I was overwhelmed with so many legends and facts about the temple. But this was not just the end; my mom had to add her bit too. Therefore the historical facts, the Kamakhya temple was built by the legendary king of Assam, Bhagadatta, in the 2nd century CE. The Kalapahar, a Muslim invader, destroyed the temple in the 16th century. The temple was rebuilt in the 17th century by the Ahom king, Pramatta Singha. And further renovated in the 18th century by the Ahom queen, Phuleswari. However, the 1897 earthquake damaged the temple again. It was repaired and renovated in the early 20th century. In 1950 the temple was declared a National Monument. Phew! Too much information. 

The long Queue in the temple

Well, a last homage to the temple, we moved out of the temple. However, considering what I learnt, the Kalika Purna gives an enormous interpretation of the Yoni Goddess. In contrast, the Yogini Tantra gives a different account stressing the creative symbolism of Yoni. And the various historical legends indicate that worship of Kamakhya is undatable. Be it anything, goddess Kamkhya has been the converging point of all the communities, be it of the hills, forest, villages or cities. 

Sacrifice Area

From Kamakhya temple, we drove towards Bashistha temple, located in Beltola, on the outskirts of Guwahati city. Ahom king Rajeshwar Singha constructed this temple in 1751-1769. And the land of 835 bighas on which the Ashram is built was a gift from the king. However, the temple is dedicated to Lord Shiva; the Ashram was the abode of saint Basistha.

Way to Bashitha temple

It is situated near the Garbhanga Reserve Forest, known for its high elephant population and as a butterfly reserve. And the temple stands on the bank of mountain streams. These streams, in turn, becomes river Bharalu and Basistha that flows through the city.

Kamakhya Devi Temple: A history more than 1200 years old.
Mom & Aunt

The Basistha Temple has its description in Kalika Puran as one of the seven Shaktipeeths. Since the Ashram’s history dates back to the Vedic age, there are legends associated with the saint Vasistha. It is said the saint went to Kamarupa to worship Goddess Kamakhya, but king Naraka stopped him from doing so. Out of rage, sage Vasistha cursed him.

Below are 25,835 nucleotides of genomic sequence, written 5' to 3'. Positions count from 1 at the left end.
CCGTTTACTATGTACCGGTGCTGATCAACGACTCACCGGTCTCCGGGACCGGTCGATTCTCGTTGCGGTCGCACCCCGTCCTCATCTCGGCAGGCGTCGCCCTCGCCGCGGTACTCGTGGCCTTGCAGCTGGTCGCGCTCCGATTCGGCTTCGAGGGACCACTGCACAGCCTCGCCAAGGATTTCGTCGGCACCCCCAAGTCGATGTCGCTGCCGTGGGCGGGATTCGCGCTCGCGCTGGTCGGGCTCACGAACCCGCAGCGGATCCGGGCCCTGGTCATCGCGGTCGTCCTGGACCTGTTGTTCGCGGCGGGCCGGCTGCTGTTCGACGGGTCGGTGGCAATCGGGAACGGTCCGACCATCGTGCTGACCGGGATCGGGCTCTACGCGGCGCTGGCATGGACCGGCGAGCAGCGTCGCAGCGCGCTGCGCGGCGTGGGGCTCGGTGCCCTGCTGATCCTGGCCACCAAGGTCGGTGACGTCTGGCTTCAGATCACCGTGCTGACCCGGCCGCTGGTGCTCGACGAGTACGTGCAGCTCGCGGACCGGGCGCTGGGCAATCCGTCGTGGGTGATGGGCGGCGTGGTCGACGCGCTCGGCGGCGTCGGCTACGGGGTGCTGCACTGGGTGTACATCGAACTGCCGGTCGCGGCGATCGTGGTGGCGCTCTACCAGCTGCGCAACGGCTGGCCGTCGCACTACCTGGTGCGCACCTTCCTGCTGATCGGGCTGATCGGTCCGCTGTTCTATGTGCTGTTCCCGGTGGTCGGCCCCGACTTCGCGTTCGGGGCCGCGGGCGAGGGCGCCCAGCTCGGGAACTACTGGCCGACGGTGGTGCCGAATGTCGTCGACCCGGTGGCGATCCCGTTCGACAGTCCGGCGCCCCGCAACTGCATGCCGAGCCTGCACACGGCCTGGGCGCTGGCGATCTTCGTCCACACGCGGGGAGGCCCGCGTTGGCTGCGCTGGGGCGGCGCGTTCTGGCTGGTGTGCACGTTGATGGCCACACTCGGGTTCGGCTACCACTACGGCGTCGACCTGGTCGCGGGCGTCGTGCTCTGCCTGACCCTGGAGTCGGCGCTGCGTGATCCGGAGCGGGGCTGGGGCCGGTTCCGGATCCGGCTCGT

Kamakhya Devi Temple: A history more than 1200 years old.
Shiva Temple

And in return, Sandhyachal built a hermitage and meditated on Shiva rest of his life. Moreover, Vasistha muni is credited with writing the Vasistha Ramayana and is believed to have created the Ashram. He lived his life here, meditating throughout as the grave of Saint Vasistha is seen here.

Vashistha Ashram

It was almost lunchtime, and my hunger pangs were top-notch. Hence we drove to have authentic Assamese food at Gam’s delicacy restaurant. Later we went to a beautiful lake.

Kamakhya Devi Temple: A history more than 1200 years old.
Assamese Food

Dipor Bil lies southwest of the town- a permanent freshwater lake with no significant inflows. The monsoon run-off from the hills that lie south of the lake. The lake drains into the Brahmaputra and acts as a natural stormwater reservoir for the city. Well, we finally reached the pristine beauty and biodiversity- of Dipor Bil. The area offers a spectacular view of the fascinating wetland and rich forest ecosystem. It was almost sunset, and the site provided a spectacular view of the fascinating wetland and rich forest ecosystem. Dipor Bil, also spelt Deepor Beel, means “lake” in the local Assamese language, that sprawling over a vast area of 40 sq. km. In 1989 the lake was declared Bird Sanctuary- owing to 19000 species of rare and endangered birds. The sanctuary house abundant aquatic vegetation too.

Kamakhya Devi Temple: A history more than 1200 years old.
Dipor Bil

Sanding in front of the vast lake, I was looking at the setting sun- a symphony of colours that sings humans and other living things to sleep. A perfect conclusion of the day when it appears as silky, smooth collusions of sky burst red and yellow in the night’s calm. I stood Awestruck! 

Kamakhya Temple: A history more than 1200 years old.
Sunset at Lake

Upon reaching my hotel, I had a light dinner, then freshened up & hit the bed. I had an early start the next day, as our next destination was Cherrapunjee.

How to reach

By Air: 

The nearest airport to Guwahati is Lokpriya Gopinath Bordoloi, about 20km. You can book a cab or auto or board a bus outside the airport to reach the city. 

By Rail: 

Guwahati Junction railway station is well connected with most of the cities of India. Upon reaching, one can book a cab or take the state buses to contact the respective destination.

 By Road:

State buses, as well as private buses of Guwahati, regularly ply from various cities. One can also hire a cab or taxi and reach the city. You cannot drive from a private vehicle is not allowed.